There are three Diego Rivera frescoes in San Francisco, California. To get in to see them all is not easy, but it is well worth the effort. It was an incredible treat to be able to see these frescoes up close and personal. A word of advice: it’s very important to plan and confirm your visits in advance.
In Mexico, Rivera intended his murals to be accessible to the public. That was an important social and political premise of the Mexican Muralist Movement — art for and of the people. All are filled with consistent Rivera themes: the worker, the common soldier, the peasant farmer and industry. These murals mirror those in Mexico City of the same era (like Man, Controller of the Universe) and I recognize similar scenes and characters.
These are the three murals in order of their creation:
- Allegory of California (Riches of California) at The City Club of San Francisco (1931)
- The Making of a Fresco Showing the Building of a City at the San Francisco Art Institute (1931)
- The Pan American Unity Mural at City College of San Francisco (1940)
These are the three murals in order of accessibility:
San Francisco Art Institute
The most accessible fresco is The Making of a Fresco Showing the Building of a City at the San Francisco Art Institute, open 9 a.m. to 7 p.m. This is a private, degree-granting university. Doors are open to students and to the public Monday through Friday. Check for weekend hours. The challenge is to find parking around the steep Cow Hollow hills. But if you are in a taxi or take UBER, no worries.
The mural is at the end of a student exhibition gallery space on the main level to the left of the entry courtyard. We followed good directional signs to get there. Once inside, the floor to ceiling wall art dominates the space.
This is a painting within a painting. Rivera included himself (back to viewer, with his ample frame centered on the scaffolding) with helpers making a fresco. His patrons who financed the project are part of the set. It reminds me of the caricature portraits we see at the Palacio Nacional depicting the history of Mexico that Rivera started in 1929 at about the same time. In fact, this Mexico City mural was not completed for another ten years because of commissions like this one in the U.S. It is very Rivera with a bold figures, the central one wearing a red star. You will see a lot of similarities here if you are familiar with his style.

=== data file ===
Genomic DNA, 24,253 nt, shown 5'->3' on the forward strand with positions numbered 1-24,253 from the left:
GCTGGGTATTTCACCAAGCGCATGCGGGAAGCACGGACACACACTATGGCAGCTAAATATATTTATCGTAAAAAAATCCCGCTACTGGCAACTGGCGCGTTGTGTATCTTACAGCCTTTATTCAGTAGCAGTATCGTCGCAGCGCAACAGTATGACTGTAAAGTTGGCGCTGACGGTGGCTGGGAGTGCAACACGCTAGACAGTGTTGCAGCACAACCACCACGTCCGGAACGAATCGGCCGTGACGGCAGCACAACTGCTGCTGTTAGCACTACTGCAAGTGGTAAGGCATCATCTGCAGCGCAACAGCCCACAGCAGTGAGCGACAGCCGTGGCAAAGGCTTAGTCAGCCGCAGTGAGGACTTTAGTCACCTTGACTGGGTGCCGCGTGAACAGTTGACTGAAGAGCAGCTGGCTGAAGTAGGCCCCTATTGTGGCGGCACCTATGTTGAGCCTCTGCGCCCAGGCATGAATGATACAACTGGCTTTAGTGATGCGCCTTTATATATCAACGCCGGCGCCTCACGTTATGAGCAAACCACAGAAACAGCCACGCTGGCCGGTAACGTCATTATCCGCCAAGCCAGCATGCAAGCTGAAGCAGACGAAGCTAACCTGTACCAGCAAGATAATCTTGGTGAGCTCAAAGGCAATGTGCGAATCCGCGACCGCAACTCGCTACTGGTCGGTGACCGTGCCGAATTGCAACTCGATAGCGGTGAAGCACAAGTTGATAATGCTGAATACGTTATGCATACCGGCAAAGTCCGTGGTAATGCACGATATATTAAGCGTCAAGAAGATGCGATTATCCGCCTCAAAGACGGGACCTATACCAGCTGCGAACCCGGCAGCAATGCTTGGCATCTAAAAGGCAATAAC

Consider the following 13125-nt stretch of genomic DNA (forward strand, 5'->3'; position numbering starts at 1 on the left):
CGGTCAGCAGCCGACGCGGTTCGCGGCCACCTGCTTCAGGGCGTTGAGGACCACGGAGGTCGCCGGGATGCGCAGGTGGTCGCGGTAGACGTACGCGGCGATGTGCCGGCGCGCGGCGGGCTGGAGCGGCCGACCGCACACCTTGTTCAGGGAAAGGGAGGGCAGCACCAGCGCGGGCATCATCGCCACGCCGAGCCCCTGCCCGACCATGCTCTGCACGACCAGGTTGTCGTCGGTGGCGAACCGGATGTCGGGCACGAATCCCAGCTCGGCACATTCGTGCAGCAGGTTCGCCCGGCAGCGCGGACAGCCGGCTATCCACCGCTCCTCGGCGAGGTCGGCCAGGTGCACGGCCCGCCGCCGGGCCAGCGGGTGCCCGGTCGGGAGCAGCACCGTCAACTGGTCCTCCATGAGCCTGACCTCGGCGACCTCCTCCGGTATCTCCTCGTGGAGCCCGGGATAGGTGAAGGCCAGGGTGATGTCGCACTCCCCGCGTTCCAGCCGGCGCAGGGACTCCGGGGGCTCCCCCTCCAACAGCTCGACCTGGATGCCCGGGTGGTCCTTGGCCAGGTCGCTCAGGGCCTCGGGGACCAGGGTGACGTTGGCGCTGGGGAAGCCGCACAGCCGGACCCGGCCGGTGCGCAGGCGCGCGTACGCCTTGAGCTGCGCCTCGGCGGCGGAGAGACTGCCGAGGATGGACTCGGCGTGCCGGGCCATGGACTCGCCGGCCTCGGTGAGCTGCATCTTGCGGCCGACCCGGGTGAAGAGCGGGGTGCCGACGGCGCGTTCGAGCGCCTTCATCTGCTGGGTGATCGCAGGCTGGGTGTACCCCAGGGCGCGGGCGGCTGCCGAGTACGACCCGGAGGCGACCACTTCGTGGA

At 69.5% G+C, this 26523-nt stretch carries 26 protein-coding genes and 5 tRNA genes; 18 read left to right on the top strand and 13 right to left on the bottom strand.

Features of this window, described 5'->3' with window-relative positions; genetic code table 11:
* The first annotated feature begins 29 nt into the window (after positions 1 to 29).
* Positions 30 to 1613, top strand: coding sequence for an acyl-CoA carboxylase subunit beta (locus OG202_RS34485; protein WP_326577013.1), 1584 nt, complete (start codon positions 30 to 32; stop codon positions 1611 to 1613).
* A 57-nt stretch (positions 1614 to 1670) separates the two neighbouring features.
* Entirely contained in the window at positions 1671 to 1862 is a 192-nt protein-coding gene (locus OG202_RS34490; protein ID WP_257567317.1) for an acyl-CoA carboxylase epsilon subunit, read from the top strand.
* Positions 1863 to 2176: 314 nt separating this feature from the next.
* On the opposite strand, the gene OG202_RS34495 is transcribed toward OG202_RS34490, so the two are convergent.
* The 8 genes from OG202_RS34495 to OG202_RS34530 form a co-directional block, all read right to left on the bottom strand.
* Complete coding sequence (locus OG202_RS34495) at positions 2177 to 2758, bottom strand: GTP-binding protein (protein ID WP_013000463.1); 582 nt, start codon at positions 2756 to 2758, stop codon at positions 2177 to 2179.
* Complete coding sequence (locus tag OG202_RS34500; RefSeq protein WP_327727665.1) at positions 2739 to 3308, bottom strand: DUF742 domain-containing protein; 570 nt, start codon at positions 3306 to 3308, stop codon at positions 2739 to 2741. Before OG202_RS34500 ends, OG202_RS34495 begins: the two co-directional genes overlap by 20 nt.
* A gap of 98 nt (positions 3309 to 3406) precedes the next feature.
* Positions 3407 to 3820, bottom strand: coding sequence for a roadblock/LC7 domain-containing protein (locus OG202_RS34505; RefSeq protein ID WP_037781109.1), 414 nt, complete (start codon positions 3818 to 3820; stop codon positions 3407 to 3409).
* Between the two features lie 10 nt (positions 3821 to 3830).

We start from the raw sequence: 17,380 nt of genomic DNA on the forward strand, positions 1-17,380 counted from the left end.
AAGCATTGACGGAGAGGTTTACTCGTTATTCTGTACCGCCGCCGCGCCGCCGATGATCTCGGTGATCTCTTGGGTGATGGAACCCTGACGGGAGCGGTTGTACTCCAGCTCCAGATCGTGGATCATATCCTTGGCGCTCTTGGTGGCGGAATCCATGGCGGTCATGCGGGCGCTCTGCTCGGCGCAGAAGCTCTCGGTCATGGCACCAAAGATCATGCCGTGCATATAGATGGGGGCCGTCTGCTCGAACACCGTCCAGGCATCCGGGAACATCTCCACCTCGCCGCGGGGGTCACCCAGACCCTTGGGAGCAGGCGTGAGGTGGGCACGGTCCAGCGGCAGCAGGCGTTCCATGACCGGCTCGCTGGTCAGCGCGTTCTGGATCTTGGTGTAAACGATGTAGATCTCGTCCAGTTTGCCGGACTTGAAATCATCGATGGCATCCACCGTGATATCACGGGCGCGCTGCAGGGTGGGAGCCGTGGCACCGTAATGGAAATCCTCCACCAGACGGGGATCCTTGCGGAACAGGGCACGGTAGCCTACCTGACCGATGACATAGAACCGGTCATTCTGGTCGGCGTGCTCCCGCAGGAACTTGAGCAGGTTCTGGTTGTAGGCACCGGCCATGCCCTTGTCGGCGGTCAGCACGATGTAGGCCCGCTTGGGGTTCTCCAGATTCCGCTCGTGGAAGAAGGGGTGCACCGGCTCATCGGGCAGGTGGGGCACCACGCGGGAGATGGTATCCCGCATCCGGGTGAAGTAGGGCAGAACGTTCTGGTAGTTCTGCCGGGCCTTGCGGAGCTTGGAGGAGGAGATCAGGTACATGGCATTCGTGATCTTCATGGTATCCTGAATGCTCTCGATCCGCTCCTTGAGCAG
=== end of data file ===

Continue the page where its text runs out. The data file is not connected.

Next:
There is a small donation box in front suggesting support for mural preservation. We didn’t find hand-out information, art history notes or guestbook. The best descriptions are online, which I suggest you read before visiting.
800 Chestnut Street (between Jones and Leavenworth), San Francisco, CA 94133. Phone: 415-771-7020
City College of San Francisco
Located in the Sunset on a hill overlooking the Pacific Ocean, City College of San Francisco boasts a comprehensive historical reference mural to The Marriage of the Artistic Expression of the North and the South on this Continent. Informally called The Pan American Unity Mural, Rivera painted it in 1940 for the Golden Gate International Exposition on Treasure Island.
He was invited by civic and arts leaders to participate in the Exposition’s “Art in Action” program, joining other prominent artists. Fair-goers watched while Rivera and his assistants painted!
Frida Kahlo, who marries Rivera for the second time in San Francisco in 1940, stands front and center, while Rivera, his back to the viewer, holds the hand of actress Paulette Goddard. This mural is the most political of the three San Francisco pieces and is parallel in style to the Palacio Nacional mural of the same era, each featuring the founding fathers of Mexico and the USA.